Are there any styles of meditation? What are the differences?
R: Certainly, there are countless meditation techniques and, even today, new ones continue to emerge. Each is characterized by specific motivations and purposes but we can still identify two major types:
- The concentrating/stabilizing meditation;
- Analytic meditation
The concentrative meditation consists of "focusing" the mind on a object of concentration (breath, sensations, images, emotions, sounds).
When we practice this technique:
- We observe our object of meditation;
- When the mind gets distracted/escapes following the thoughts that arise I pay attention to this distraction and accept it, without drama;
- We take a moment to understand what our mind was doing during the distraction;
- We choose to bring the mind back, to the object of our concentrative practice.
An example of a concentrative practice is the well-known practice of Mindfulness.
Analytic meditation, on the other hand, focuses on analyzing and investigating teachings derived from the Buddhist tradition such as emptiness and impermanence, dependent arising, the four noble truths, and many other valuable teachings that we can cultivate as we meditate.
The main purpose of this type of meditation, according to the Buddhist tradition, is to eliminate all conditioning (samskara), which make us see reality in a distorted way, in order to be able to see it without filters, for what it really is.
When these illusions are eliminated, many other problems, whose roots lie in Avidya (non-vision, spiritual ignorance) also disappear to make way for psycho-physical well-being.
Analytical meditation is also the one that leads to wisdom, which in turn allows one to advance on the spiritual path.
Given the origin of Indo-Tibetan Buddhist roots of meditation I report here the three most popular Buddhist meditation techniques:
Samatha means "tranquility" and is a meditative practice that focuses on developing calmness, clarity, and equanimity. With proper guidance and commitment, cultivating these qualities can lead to deep inner peace.
Vipassana is one of the oldest Buddhist meditation practices - from which the newer Mindfulness is also derived - it can be roughly translated as "insight" understood as a deep awareness of what is happening, exactly as it happens.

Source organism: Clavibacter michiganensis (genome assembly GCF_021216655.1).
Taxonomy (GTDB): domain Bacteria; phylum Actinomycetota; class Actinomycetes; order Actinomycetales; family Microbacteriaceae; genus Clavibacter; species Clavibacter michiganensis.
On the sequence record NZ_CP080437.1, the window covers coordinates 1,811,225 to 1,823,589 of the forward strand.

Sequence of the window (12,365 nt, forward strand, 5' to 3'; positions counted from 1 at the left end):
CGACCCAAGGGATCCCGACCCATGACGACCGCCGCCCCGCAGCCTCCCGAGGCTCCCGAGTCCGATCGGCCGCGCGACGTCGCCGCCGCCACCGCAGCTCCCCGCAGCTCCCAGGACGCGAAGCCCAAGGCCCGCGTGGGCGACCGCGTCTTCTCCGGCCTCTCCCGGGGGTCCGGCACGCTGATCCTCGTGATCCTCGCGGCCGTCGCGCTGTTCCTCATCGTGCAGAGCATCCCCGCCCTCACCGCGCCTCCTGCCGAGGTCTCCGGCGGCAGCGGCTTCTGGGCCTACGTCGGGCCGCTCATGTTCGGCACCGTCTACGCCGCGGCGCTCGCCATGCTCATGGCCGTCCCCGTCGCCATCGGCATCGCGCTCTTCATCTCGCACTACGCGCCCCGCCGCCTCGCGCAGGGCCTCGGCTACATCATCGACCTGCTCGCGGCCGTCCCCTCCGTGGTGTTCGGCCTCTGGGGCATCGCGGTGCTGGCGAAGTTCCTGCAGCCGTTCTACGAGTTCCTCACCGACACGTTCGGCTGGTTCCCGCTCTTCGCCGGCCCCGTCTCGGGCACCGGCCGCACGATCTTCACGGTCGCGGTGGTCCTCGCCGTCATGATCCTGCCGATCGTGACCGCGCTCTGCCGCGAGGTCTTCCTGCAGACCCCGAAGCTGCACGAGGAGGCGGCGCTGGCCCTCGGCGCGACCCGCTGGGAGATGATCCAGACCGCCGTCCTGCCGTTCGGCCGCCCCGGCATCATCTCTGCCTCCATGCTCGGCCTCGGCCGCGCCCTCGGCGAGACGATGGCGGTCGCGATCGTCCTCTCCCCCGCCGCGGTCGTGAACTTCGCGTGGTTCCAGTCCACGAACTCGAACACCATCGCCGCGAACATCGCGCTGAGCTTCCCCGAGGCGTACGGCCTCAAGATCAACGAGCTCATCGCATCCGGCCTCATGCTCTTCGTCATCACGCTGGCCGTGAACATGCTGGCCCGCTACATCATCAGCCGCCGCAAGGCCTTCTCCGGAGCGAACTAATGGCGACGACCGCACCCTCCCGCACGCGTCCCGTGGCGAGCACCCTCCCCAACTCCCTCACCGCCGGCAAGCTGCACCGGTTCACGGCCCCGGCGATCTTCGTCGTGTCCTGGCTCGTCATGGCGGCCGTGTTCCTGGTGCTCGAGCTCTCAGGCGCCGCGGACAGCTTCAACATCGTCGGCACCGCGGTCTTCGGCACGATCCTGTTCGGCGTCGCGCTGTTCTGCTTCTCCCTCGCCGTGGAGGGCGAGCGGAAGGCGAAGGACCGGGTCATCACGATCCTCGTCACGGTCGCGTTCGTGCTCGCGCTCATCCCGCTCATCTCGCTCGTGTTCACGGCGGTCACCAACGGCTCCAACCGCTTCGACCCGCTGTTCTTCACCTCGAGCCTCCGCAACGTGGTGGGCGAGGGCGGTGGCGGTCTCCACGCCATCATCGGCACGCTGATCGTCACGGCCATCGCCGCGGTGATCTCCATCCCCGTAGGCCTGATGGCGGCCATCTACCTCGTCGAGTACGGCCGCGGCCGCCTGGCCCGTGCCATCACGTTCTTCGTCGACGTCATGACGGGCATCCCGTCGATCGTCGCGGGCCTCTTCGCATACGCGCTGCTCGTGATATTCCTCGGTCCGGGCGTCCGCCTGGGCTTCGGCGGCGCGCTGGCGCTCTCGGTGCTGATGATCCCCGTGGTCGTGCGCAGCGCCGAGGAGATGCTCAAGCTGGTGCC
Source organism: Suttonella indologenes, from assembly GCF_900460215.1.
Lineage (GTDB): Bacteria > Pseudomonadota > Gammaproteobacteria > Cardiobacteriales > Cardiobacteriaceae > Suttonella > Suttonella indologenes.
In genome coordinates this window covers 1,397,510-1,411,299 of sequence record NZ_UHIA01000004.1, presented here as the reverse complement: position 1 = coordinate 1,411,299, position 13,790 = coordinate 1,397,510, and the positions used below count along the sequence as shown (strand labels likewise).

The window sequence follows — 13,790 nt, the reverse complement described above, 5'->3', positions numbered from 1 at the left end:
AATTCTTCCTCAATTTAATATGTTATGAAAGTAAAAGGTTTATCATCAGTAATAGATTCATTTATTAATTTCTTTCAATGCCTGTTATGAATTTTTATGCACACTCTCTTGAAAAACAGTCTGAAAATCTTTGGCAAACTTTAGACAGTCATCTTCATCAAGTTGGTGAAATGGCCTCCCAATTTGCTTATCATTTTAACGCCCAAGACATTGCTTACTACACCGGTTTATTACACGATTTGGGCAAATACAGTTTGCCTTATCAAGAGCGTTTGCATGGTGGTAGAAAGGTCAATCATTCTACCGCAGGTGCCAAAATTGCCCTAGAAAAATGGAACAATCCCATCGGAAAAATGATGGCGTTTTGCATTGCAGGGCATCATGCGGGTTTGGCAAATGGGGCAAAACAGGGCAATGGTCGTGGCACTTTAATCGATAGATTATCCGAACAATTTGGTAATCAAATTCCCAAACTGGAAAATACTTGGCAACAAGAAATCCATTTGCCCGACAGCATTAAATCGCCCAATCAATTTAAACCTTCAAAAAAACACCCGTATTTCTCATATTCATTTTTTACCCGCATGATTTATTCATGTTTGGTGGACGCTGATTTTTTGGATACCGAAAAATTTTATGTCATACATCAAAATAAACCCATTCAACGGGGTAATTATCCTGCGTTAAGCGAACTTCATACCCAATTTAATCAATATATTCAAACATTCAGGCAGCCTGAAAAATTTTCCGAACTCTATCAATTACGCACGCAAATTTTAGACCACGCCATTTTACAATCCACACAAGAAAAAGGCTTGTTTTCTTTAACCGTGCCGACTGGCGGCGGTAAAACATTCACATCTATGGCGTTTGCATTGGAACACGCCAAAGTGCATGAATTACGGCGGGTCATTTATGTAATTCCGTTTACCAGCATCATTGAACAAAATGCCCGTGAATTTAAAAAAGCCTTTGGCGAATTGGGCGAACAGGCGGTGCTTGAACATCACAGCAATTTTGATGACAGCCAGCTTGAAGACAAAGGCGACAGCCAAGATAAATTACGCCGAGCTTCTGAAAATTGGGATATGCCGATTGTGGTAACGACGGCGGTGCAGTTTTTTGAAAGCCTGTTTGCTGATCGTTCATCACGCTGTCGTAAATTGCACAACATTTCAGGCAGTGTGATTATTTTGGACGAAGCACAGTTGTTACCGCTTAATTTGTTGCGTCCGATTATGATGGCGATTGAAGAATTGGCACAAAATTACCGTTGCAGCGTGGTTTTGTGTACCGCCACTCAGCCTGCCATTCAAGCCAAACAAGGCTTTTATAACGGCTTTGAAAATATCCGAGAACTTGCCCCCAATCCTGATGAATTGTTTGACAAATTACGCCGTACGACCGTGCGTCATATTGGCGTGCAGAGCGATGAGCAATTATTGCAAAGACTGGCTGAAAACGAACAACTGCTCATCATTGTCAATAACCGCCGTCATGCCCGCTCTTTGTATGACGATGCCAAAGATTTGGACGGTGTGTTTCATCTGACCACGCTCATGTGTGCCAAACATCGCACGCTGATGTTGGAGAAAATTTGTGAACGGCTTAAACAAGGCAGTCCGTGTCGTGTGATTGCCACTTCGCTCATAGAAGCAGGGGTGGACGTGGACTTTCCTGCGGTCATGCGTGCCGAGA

Most meditative practices focus on Samatha, in that they ask the individual to focus on one thing (such as the breath) and exclude all other thoughts.
In Vipassana meditation, the individual is encouraged instead to use his or her concentration to gain a true understanding of the nature of his or her own reality.
Metta, or loving kindness. This form of meditation is about compassion, benevolence, and awakening positive feelings first towards ourselves and then towards the entire universe.
If you are wondering what type of meditation is best for you, my answer is this: it depends on your experience.
If you have never practiced any form of meditation and your mind is rather agitated, I think it is more appropriate to start with concentrative. I suggest this because, in order to advance in analytical practice, you need a calm and concentrated mind, otherwise the effort of analysis will be excessive and discouraging.
Only when you can keep your mind steady on an object, will you be able to continue analyzing a teaching/concept.
As long as the mind is agitated, continues to be distracted or reacts without awareness, I recommend going through the stabilizing meditative experience.
Graduated in Economics and Marketing, after a University Master in Neuroscience, Mindfulness and Contemplative Practices in life she teaches yoga and meditation and deals with training, development and enhancement of human resources and corporate organizations.
Thanks to a continuous training in Italy, Indonesia and India she is a certified teacher of Hatha Yoga and Ashtanga Vinyasa Yoga and she is a certified Mindfulness Educator and Brain Longevity® Specialist.
To the knowledge of the different complexities that we live daily in the world of work that, today even more, requires at every level to draw on specific soft skills of growth and resilience, has combined the passion for practices, such as yoga and meditation, aimed at the development of a stable emotional balance and a greater mental and physical well-being, giving life to the project Yoga Trainer.